The World’s Oldest Optical Illusion

May 10, 2023 0 comments

In the October 1892 issue of Fliegende Blätter, a German humor magazine, there appeared an image depicting an optical illusion. The image was a sketch of a rabbit’s head, or was it a duck’s head? Both images seemed to switch back and forth from being a duck then being a rabbit. Half a century later, the image appeared again in Ludwig Wittgenstein’s 1953 book Philosophical Investigations, where the famed philosopher used the example to illustrate how certain figures could be interpreted in more than one ways. Over the next seventy years, the duck-rabbit illusion would appear countless number of times in books, magazines and websites.

The duck-rabbit illusion is a classic one, but it’s certainly not the first.

Throughout human history, artists have used different techniques to deceive the audience, such as create an impression of depth in flat frescoes using a clever combination of brushstrokes and shadows, also known as the trompe-l'œil effect. Some evidence suggests that even Paleolithic artists who decorated cave walls with drawings of horses and bison made cunning use of the natural bulges of the rock to add a sense of volume and depth to their artwork. The prehistoric artworks found in the cave of Font-de-Gaume, in France, is especially noteworthy.

Prehistorian Duncan Caldwell, who has surveyed the Paleolithic art of several caves in France, has discovered that throughout the cave of Font-de-Gaume there appears engravings and drawings of wooly mammoths and bison that often share certain lines or other features, creating overlapping images that can be read first as one animal, then the other, just like the duck-rabbit illusion. Caldwell says that he found the mammoth-bison pair appearing so regularly throughout the cave that he it can’t be simply accidental. Indeed, Caldwell also found a small figurine that had been carved to give it the details of a bison on one side and those of a mammoth on the other. Caldwell posits that the physical similarities between the two animal shapes made them ideal candidates for prehistoric artists to superimpose their respective images in the same depiction.

The contours of a bison and a mammoth overlap in this sketch of prehistoric art, copied from the walls of the Font-de-Gaume cave by the cave art researcher Henri Breuil. Credit: Duncan Caldwell

Also read: A 19th century optical illusion at the Church of St. Ignatius

Another dramatic example of the mammoth-bison illusion appears on a carving from a spear-thrower from the site of Canecaude. In this piece, both the mammoth and the bison are shown sharing the same contour. In addition, there are two small details, as Caldwell sees it, that allows the entire image to be read as either of the two species, and seeing one causes the other to "disappear."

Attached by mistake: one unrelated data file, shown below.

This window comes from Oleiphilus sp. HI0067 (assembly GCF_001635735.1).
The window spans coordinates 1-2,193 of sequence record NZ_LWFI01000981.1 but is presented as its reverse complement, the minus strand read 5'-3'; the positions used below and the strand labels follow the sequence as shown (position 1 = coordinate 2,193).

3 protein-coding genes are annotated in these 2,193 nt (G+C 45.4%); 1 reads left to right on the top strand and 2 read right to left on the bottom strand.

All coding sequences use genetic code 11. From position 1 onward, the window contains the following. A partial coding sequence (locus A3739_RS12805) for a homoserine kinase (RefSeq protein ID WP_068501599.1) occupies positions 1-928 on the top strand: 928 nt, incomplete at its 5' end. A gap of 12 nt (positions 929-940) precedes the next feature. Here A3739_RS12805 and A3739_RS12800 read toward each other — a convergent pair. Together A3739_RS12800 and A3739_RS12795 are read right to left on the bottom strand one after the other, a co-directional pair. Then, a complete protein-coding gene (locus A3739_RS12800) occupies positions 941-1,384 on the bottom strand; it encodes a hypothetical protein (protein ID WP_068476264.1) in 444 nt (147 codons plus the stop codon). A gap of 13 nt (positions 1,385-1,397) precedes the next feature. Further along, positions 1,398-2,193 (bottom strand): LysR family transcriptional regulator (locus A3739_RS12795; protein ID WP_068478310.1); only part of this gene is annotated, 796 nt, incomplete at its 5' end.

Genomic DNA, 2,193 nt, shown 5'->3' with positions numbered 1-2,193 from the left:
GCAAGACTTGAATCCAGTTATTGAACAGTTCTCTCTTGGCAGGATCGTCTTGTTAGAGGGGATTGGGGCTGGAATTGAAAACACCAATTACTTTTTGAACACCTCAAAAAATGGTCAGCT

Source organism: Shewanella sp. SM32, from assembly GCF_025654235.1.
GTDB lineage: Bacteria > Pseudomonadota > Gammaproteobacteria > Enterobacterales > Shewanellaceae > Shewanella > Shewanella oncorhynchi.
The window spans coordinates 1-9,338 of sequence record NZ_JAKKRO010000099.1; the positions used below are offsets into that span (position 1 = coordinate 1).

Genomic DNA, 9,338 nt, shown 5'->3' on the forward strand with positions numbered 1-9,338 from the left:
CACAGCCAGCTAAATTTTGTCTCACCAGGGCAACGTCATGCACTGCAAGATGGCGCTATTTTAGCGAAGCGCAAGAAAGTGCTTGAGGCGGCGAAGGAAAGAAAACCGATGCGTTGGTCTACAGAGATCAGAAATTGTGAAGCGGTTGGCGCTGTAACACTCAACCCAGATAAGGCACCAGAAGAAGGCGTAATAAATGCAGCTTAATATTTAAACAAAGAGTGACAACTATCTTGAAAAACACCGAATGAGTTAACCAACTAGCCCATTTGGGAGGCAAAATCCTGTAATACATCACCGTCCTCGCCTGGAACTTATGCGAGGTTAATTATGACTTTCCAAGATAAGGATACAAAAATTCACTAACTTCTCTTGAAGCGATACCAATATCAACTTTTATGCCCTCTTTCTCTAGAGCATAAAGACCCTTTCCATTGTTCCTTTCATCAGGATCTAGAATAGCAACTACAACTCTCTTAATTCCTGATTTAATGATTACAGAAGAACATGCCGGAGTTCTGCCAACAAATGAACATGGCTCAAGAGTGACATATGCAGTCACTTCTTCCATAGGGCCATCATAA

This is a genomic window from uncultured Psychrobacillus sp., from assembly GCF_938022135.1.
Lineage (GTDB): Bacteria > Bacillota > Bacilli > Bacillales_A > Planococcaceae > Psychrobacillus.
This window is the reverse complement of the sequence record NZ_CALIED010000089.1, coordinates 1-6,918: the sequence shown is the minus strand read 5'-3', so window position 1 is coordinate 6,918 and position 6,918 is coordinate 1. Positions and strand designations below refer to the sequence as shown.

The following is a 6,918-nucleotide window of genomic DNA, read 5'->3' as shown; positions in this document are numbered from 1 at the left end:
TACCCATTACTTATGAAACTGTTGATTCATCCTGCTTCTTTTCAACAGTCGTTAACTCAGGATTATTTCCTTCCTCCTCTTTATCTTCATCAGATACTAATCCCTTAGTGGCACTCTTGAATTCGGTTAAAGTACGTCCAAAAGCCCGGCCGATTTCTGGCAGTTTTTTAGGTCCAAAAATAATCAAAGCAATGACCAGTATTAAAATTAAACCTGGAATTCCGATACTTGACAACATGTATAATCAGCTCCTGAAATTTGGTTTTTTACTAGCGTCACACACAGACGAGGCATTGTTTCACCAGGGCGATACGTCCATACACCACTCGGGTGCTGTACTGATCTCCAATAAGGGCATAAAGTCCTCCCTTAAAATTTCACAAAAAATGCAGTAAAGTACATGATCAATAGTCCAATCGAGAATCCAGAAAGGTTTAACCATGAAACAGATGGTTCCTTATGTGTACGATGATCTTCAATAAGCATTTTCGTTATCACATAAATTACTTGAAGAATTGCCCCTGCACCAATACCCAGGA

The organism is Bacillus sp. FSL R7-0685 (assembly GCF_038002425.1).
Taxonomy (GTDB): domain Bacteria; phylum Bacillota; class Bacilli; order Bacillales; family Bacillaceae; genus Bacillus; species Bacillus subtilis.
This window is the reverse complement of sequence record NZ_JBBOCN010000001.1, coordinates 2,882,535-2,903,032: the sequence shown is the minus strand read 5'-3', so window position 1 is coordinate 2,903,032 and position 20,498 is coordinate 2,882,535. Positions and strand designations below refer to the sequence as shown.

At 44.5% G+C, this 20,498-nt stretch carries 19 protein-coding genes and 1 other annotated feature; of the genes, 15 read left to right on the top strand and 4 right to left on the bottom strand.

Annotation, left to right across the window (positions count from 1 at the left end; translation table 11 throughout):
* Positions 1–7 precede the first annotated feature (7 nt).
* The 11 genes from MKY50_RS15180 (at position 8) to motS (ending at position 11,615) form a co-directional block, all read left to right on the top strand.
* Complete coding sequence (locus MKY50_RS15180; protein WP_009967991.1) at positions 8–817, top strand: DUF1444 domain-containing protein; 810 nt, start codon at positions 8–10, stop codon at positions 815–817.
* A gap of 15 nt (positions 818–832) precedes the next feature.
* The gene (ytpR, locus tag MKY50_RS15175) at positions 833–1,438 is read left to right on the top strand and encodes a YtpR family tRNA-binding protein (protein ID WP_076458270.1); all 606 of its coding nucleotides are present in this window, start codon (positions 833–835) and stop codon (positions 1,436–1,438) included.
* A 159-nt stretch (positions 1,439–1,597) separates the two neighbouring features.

This carving from a spear-thrower features one image that can be seen two different ways. The eyes above and below the crescent, which serves both as a mammoth’s tusk (for the upper eye) and bison’s horn (for the lower eye) are highlighted in red in the photo on the right. Images courtesy of Duncan Caldwell

Andrew Howley writes in National Geographic:

The details in question are the eyes. Caldwell describes how there is "both an upper eye, which turns the crescent beneath it into a tusk, and lower eye, beside the front leg, that transforms the same crescent which we just interpreted as a "tusk", into a bison's overhead horn." Looking back and forth between the eyes then, we are able to see the entire shape transform from one animal to the other, an effect much more like the classic Gestalt shift of the duck-rabbit.

Howley writes that it’s hard to think of any other reasons other than that the delicately carved shapes were made intentionally, and are not just accidental markings. The details of the body of the animal, its tusk/horns, long hair, and legs, and are also realistically represented showing the artistic ability of its creator.

It’s possible, however, that the image is just that of a mammoth and not a mammoth-bison combo, especially since some pieces of the spear-thrower are missing. In the book Mammoths: Giants of the Ice Age, authors Adrian Lister and Paul Bahn propose that the mammoth's trunk would have looped back in the lower-left part of the carving, making the lower "eye" the curled up end of the mammoth's trunk.

Another example of an early optical illusion can be found in the Airavatesvara Temple in the South Indian state of Tamil Nadu. This illusion is unambiguous.

This bas-relief clearly shows two animals sharing a single head. Depending on which creature you focus, you should see an elephant or a bull. This temple was built by Chola emperor Rajaraja II in the 12th century, making it the oldest verified optical illusion in the world.

# In Search of the World's Oldest Illusion, Scientific American
# World’s Oldest Optical Illusion Found?, National Geographic


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